Everything!!! I. love. writing. I have to pinch myself sometimes when I realize I get paid to do what I love. It’s crazy. One thing I don’t love: chasing checks. I’m a creative. Not a businesswoman. I don’t like accounting. But everything else is truly the bees knees.
I’m interested in magazine journalism but sometimes I question working specifically at a magazine versus freelancing. From your experience which is better? And is working for full time at a magazine as glamorous as it sounds?
I love both. I only worked at a magazine for three years. And I’ve been a freelancer for twelve. So I guess I obviously prefer freelancing! I do miss the camaraderie of working with a staff. But ultimately, I’m a loner. And I like not having to leave the house. (Wow. That sounds really sad).
As for glamour. I think that depends on where you work. I worked at Billboard and The Source and it was a job, plain and simple. I had the opportunity to go to a few glamours events like concerts and awards shows. But I can’t say the job itself was glamorous.
I’ve got beaucoup clips! I’ve worked for urban online mags mostly, but I really want to be at the magazine! Don’t live in NY, but I’d be happy with my city mag. Demographic: white, suburban…do you think my clips would make them say, “um…what?”
Go for it! Put your clips together, find the RIGHT person at a City mag and introduce yourself. Then follow up and stalk them! What’s to lose? Nothing! Urban online magazines are a great way to break into print.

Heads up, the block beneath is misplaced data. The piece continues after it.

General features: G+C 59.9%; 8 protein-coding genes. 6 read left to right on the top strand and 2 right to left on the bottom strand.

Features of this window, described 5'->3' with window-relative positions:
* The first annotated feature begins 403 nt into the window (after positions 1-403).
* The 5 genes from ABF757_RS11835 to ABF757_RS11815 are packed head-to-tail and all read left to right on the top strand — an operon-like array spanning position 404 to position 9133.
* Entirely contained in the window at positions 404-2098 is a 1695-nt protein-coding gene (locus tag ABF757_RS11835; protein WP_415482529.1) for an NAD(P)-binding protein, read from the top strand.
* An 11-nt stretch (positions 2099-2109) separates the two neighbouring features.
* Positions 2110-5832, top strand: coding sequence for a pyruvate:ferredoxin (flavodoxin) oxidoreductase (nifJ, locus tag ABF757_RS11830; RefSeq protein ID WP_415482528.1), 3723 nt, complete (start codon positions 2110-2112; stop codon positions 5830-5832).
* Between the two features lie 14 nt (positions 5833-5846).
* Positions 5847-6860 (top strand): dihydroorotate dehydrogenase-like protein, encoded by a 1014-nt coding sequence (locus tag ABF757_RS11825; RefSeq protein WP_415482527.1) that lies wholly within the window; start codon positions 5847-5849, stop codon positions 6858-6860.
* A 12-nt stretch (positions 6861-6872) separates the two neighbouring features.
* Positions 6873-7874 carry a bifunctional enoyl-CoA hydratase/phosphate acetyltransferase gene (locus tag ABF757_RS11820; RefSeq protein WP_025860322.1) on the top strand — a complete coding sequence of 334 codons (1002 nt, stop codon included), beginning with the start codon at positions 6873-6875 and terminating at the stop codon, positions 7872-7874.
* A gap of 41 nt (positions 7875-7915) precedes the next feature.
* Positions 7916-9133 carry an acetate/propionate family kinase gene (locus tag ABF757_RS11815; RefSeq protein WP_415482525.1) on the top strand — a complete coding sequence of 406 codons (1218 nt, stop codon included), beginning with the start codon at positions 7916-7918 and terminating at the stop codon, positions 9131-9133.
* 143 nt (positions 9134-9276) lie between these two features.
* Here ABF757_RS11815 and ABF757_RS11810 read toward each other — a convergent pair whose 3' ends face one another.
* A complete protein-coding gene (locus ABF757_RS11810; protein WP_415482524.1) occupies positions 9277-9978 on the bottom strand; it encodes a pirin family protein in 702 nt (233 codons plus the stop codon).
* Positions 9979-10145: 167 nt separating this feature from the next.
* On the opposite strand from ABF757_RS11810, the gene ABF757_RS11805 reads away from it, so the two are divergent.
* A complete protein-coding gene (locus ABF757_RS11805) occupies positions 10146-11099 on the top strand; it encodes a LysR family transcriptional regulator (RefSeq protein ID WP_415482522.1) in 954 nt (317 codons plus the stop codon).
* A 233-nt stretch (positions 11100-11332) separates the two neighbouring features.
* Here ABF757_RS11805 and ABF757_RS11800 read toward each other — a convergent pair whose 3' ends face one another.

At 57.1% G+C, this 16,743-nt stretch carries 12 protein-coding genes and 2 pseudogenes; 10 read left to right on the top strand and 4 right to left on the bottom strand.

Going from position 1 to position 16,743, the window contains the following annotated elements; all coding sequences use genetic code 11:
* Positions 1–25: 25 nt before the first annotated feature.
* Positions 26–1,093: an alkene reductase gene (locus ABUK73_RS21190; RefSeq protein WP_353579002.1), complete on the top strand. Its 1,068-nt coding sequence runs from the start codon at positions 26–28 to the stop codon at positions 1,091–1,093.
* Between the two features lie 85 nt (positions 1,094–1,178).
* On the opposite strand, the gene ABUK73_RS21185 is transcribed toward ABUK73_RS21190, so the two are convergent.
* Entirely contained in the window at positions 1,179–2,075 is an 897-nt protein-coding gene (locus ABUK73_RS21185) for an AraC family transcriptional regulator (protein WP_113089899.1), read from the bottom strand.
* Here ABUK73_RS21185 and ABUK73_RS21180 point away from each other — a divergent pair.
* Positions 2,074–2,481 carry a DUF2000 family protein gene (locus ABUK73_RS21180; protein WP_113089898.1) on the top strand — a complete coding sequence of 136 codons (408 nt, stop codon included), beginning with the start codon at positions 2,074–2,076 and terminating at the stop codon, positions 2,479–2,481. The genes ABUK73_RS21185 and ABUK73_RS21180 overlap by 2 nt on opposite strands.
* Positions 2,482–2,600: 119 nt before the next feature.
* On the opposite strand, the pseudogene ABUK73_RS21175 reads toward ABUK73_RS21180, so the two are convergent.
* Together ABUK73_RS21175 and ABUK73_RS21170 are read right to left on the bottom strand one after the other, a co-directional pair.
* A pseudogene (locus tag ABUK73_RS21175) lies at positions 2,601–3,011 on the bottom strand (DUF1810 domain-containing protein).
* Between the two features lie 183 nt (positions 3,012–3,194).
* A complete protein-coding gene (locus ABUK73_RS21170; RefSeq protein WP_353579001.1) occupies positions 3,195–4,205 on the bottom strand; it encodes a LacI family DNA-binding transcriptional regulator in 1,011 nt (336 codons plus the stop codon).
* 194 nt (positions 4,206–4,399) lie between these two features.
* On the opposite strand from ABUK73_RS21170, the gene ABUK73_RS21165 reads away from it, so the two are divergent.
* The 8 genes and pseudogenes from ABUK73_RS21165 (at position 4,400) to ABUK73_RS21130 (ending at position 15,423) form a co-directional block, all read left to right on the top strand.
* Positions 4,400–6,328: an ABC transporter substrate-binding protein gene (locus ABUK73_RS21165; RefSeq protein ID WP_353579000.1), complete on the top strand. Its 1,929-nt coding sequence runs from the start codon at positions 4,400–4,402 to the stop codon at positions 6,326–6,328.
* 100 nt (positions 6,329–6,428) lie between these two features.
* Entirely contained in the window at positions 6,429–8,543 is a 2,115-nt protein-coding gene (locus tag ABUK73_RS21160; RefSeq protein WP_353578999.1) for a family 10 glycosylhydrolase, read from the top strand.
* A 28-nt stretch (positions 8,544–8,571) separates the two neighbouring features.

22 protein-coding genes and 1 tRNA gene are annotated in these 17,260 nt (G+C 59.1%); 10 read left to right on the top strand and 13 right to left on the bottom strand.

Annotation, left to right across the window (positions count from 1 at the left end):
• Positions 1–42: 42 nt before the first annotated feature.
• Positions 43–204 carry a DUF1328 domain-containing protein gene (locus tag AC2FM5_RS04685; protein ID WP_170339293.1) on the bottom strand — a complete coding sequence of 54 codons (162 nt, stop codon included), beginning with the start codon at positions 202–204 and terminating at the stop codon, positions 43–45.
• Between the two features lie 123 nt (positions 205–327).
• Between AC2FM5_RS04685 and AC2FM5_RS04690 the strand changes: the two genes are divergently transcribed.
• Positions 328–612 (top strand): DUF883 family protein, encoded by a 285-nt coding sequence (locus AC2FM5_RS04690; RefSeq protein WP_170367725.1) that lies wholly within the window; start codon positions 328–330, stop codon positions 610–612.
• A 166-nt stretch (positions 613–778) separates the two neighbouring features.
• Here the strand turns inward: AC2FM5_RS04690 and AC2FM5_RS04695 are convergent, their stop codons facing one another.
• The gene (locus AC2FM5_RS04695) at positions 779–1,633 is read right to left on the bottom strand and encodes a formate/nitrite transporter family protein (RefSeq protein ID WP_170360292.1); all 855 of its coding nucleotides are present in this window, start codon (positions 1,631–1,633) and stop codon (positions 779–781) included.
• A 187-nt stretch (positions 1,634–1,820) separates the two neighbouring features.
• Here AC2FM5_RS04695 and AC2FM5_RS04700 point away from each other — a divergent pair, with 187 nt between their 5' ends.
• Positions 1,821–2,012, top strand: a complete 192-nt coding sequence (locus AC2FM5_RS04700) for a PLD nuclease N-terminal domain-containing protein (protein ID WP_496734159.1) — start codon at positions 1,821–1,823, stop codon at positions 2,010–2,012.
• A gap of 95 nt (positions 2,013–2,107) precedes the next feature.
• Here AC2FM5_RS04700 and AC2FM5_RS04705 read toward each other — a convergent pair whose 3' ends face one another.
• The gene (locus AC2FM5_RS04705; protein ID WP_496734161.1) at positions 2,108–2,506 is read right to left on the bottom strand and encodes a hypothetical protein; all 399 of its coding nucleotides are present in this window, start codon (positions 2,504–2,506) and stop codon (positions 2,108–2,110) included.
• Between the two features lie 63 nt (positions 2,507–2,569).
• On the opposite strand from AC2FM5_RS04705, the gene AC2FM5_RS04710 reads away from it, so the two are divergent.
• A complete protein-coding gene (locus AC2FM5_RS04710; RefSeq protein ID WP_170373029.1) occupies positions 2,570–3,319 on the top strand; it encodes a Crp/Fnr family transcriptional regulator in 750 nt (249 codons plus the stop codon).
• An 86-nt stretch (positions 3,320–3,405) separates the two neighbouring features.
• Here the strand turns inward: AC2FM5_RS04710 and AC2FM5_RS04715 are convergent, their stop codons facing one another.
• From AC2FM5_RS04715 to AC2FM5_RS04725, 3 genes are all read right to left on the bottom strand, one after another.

ON Writing Well by W. Zinnser has me a little confused. I haven’t read the entire book however, upon reading did you find that he contradicts himself (eliminate big words but uses them anyway) or his ideologies aren’t exceptable amongst other writers?
Yeah, Zinnser is not an easy read. And there are times when he contradicts himself. BUT there are some good nuggets in that book that make it worth it. Choose for yourself what works and stick with it. I find the book to be a little preachy and mean sometimes towards new writers. But I ignore those parts.
I’m blessed. I can say for me that it has been financially sustainable. That’s not to say there aren’t times that I feel like throwing in the towel for the security of a 401K and a steady check every other week. But people don’t write books because they want to be financially stable. They do it because they can’t NOT do it.
I’m interested in book reviewing, I have done a little bit of reviewing on my blog. I’m finishing my undergrad degree in journalism at the moment, do you have any advice on how I can get into book reviewing as a career? Thanks!
Hmmm. Book reviewing as a career? I think that would be very difficult to ONLY review books as a career. I can see that being one part of a career as a writer and a journalist. But I would imagine the number of full time book reviewers is very small.
Hi I’m a college dropout from a super small town in NC, and I have these ideas and these plots that just come to me. My friends tell me there good ideas but I don’t know where to start for a book. Could you point me in the right direction?
You are ready to head to the bookstore. There are TONS of books out there just for you. I recommend On Writing by Stephen King and Wild Mind by Natalie Goldberg. They will help you. I promise!
Hello Aliya, I’ve begun to write every day but sometimes if feel like it’s in vain. Does it benefit me to write everyday if I am the only person who ever sees what i write?
YES!!! Writing every day is not about publishing. It’s about discipline. Writing every day is practice. It’s like working out. You’re getting your writer’s mind in shape. Soon, you will be ready for other people to read what you’re writing. KEEP GOING.